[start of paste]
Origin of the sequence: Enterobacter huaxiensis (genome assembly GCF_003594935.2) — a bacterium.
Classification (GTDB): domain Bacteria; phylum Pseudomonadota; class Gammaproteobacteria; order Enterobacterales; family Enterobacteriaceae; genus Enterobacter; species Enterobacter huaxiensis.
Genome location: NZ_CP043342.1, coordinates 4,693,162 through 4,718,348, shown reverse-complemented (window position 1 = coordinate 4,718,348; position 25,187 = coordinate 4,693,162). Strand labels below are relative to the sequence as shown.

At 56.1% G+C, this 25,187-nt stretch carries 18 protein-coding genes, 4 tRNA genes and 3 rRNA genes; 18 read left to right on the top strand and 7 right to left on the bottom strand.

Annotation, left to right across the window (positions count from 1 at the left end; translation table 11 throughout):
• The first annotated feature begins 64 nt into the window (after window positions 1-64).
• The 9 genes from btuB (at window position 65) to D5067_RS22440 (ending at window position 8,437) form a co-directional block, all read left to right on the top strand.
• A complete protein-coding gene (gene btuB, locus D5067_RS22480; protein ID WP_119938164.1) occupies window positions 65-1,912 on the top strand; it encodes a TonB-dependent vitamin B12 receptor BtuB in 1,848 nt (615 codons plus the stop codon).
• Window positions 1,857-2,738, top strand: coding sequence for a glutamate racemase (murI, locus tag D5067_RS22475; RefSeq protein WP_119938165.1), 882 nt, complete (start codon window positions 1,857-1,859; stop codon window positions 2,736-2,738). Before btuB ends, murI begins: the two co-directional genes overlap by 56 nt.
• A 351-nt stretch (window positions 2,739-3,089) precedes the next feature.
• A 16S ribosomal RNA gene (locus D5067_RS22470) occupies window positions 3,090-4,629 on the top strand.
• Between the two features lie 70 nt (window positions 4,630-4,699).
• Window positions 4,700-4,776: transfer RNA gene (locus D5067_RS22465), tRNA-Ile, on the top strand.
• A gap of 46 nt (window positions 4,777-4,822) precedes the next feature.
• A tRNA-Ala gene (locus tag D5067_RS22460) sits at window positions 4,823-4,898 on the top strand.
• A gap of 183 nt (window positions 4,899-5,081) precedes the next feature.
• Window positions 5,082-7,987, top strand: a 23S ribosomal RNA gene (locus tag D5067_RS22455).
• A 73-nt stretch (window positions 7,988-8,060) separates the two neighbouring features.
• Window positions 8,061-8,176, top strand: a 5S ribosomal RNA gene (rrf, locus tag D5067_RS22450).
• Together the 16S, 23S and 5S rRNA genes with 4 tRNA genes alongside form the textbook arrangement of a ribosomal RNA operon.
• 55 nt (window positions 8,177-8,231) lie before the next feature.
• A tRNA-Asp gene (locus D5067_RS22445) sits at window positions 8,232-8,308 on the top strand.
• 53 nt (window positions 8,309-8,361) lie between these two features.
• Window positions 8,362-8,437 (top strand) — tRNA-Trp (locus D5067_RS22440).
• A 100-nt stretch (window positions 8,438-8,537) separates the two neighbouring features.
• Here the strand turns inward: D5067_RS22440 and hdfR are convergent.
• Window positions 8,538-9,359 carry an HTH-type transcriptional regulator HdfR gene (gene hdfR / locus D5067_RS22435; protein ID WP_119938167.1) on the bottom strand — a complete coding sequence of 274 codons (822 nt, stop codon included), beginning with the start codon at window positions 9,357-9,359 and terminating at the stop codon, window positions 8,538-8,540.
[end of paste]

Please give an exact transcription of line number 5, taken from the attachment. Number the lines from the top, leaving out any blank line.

Annotation, left to right across the window (positions count from 1 at the left end; translation table 11 throughout):